LULI_Iondiagnostic2012_mschnue_1

Report
Seeking for combined electron/ion spectrometer
in laser ion acceleration experiments
M. Schnürer, S. Steinke, F. Abicht, J. Bränzel, A.A. Andreev, W. Sandner
Max Born Institute, Max Born Str. 2a, D-12489 Berlin, Germany
[email protected]
TR-18 collaboration LMU-MPQ Garching
D. Kiefer, P. Hilz., C. Kreuzer, K. Allinger, J. Schreiber
Outline
 Motivation
 Look back: laser driven mass-limited droplet targets
 Separate ion and electron measurements
in acceleration measurements with ultra-thin foils
 Attempts with a wide angle magnetic spectrometer setup
 Design, test of a single channel electron/ion spectrometer
 Conclusion and Summary
Instrumentation for Diagnostics and Control of Laser-Accelerated Proton (Ion) Beams:
Second Workshop, 2012 June 7-8 at Ecole Polytechnique
Motivation: Investigation of acceleration potential and
electron energy distribution in the TNSA-regime
TNSA scheme
precursor electrons
which leave the target
and built up the potential wall
their energy distribution gives
information about:
- ponderomotive potential of
laser field (and thus acting
laser intensity) or additional
electron acceleration
mechanism
- acceleration potential (wall) in
electron – ion sheath
Motivation: Acceleration potential and electron energies
in the RPA-regime
displaced electrons due to pressure impact
(laser accelerates electrons)
balance
IL
c
~ oE
Laser
2
s
restoring (electrostatic) force
due to ion background
e0 E
relativistically
a0 
normalized
m ec L
laser
vector potential
balance condition
2
IL 
a0
L
a0 ~
1 . 37  10
18
W m
cm
ne d
nc L

2
2
2
critical
 0 m e L
electron n c 
2
e0
density
normalized areal electron density
Motivation: optimum ion acceleration
in the RPA-regime and beyond – electron blow out
different cases for laser intensity IL in relation to target thickness d :c
a0 ~  optimum ion acceleration
a0 >  electron blow out
Motivation: investigation of electron blow out –
perspective of flying electron mirror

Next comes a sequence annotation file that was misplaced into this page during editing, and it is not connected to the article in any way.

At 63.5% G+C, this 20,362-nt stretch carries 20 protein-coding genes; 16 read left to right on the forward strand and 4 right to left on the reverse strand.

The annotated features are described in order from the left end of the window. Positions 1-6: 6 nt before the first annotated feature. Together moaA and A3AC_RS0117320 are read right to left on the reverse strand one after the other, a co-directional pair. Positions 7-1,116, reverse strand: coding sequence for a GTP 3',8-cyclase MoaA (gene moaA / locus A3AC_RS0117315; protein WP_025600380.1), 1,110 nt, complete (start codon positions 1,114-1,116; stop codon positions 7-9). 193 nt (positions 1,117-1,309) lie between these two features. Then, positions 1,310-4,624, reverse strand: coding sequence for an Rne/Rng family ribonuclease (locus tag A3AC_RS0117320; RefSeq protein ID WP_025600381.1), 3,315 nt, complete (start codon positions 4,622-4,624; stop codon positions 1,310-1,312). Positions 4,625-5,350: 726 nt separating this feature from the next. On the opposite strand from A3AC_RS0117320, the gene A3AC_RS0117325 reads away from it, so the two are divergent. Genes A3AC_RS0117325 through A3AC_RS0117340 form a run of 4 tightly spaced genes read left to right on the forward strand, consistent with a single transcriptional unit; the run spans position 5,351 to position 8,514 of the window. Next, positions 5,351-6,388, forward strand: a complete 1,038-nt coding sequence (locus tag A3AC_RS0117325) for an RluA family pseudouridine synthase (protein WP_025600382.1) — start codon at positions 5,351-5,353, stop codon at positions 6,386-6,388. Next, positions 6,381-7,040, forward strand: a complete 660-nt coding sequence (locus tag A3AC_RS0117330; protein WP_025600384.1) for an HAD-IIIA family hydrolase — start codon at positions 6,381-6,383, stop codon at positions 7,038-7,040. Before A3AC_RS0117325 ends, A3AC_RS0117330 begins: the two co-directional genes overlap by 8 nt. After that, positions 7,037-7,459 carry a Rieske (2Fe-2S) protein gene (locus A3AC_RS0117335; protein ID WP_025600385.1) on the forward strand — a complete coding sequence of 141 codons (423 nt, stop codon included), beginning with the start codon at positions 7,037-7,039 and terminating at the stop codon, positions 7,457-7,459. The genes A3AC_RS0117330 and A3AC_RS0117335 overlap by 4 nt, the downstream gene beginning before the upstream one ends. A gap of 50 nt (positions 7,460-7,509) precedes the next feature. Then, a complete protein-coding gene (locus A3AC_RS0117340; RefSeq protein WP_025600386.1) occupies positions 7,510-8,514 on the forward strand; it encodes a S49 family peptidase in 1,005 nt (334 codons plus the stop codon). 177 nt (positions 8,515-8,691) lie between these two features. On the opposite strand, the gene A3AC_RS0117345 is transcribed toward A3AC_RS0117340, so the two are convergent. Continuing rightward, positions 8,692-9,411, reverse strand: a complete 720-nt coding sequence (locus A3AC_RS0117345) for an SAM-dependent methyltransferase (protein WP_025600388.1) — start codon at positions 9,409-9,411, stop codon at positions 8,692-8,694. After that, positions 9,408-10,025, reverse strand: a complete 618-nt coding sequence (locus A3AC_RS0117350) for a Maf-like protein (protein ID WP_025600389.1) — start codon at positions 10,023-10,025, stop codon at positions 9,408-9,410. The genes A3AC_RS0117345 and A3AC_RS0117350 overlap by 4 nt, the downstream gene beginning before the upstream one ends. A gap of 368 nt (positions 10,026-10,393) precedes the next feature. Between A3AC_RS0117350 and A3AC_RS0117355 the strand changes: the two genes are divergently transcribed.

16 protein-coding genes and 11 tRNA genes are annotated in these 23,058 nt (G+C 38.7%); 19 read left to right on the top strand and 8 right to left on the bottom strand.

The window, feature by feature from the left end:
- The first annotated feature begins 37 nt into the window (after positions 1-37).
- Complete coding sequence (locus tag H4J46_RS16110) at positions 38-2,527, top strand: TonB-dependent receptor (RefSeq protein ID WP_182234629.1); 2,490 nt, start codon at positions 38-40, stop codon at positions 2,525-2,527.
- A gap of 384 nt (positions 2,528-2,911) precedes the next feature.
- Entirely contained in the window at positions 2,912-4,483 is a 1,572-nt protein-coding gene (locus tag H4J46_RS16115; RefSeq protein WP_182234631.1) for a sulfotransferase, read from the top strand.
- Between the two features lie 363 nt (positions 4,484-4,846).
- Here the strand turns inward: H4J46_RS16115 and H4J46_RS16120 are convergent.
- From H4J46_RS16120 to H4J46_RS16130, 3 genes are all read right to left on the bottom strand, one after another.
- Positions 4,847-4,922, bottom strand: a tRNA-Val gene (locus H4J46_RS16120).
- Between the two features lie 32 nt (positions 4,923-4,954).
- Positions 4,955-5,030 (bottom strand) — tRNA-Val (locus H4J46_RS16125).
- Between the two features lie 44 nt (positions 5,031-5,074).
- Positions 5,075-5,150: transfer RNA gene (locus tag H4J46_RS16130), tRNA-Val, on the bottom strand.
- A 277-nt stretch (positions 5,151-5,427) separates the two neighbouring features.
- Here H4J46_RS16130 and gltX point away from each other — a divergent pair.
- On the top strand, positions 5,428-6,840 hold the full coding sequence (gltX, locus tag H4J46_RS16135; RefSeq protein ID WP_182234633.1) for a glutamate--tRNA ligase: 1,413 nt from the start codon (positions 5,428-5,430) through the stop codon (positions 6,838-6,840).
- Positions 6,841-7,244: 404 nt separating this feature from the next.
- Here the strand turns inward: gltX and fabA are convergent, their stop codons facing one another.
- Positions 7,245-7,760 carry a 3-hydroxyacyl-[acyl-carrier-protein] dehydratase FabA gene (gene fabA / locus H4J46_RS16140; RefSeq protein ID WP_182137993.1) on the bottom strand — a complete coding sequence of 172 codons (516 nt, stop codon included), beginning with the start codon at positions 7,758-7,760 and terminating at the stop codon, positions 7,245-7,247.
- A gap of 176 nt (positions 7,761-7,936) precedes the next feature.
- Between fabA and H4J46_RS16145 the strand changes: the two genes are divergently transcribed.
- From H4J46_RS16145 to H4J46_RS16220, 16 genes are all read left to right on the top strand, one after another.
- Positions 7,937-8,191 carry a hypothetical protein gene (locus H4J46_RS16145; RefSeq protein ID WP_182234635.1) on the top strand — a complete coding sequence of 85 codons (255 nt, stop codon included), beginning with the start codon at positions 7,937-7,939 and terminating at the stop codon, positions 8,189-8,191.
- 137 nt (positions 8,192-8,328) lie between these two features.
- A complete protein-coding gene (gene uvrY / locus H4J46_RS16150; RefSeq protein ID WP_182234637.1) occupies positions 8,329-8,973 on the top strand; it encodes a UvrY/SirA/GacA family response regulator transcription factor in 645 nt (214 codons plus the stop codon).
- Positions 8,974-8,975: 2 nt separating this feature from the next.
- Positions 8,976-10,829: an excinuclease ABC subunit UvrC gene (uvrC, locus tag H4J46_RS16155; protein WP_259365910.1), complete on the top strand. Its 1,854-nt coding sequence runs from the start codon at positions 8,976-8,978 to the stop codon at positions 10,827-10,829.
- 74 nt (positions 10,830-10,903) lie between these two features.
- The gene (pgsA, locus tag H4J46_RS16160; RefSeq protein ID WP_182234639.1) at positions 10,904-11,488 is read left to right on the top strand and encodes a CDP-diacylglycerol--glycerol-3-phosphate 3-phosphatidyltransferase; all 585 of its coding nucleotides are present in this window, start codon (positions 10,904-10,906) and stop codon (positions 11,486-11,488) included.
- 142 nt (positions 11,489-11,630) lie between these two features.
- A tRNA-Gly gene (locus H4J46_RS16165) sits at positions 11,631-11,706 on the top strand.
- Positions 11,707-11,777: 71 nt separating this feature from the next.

2D PIC simulations (A.A. Andreev)
Laser parameters : I  5  10 19 W / cm 2 t L  45 fs d L  6  m
C-target parmeters : l f  0.6 nm
n i  6  10 cm
22
3
Electron density distribution function at
t=17 fs
Circular polarization
33fs
electron mirror moves with 0,92 c0
with g ~ 2.55
possible frequency up shift
of reflected light by a factor 4 g2 ~ 26
electron signal on film (arb.u.)
Look back: laser driven mass-limited droplet targets
simple electron spectrometer with dosimetric film
1
scanned film data
(relative absorption)
smoothed
0.1
Electron confinement
in the spherical plasma
is visible in the emitted
electron spectrum
from a single droplet.
1x10
charged
particle
burst
exponential slope:
exp(-E/kTe-hot)
with
kTe-hot ~ 600 keV
6
ponderomotive
potential at 1019 W/cm2
~ 640 keV
2x10
6
3x10
6
energy (eV)
B = 0.27 T
electrons
GAF-chromic HD810-film
~ integration of 104 pulses
S. Busch et al., APL (2003)
Look back: laser driven mass-limited droplet targets
imaging MCP for electron detection
Laser
~ 2 mm aperture
at about 35 cm distance
B-, Efields
imaging
MCP
for ion
detection
advantage:
- single pulse, online detection
disadvantage:
- small detection range for electron energies
- large aperture to achieve reasonable electron signal gave low resolution
Look back: laser driven mass-limited droplet targets
cutoff deuteron energy (keV)
Dependance of ion cutoff energies on maximum observed
electron energies in correlated detection indicate a
sensitive influence of energetic electrons on ion acceleration.
800
600
400
200
1400
1500
1600
1700
maximum electron energy (keV)
S. Ter-Avetisyan et al., PRL 2004
Separate ion and electron measurements
in acceleration measurements with ultra-thin foils
design (D.Kiefer MPQ) of a magnet spectrometer for electrons
suitable for a range 1 MeV … 10 MeV
LANEX screen
approx. 25 cm long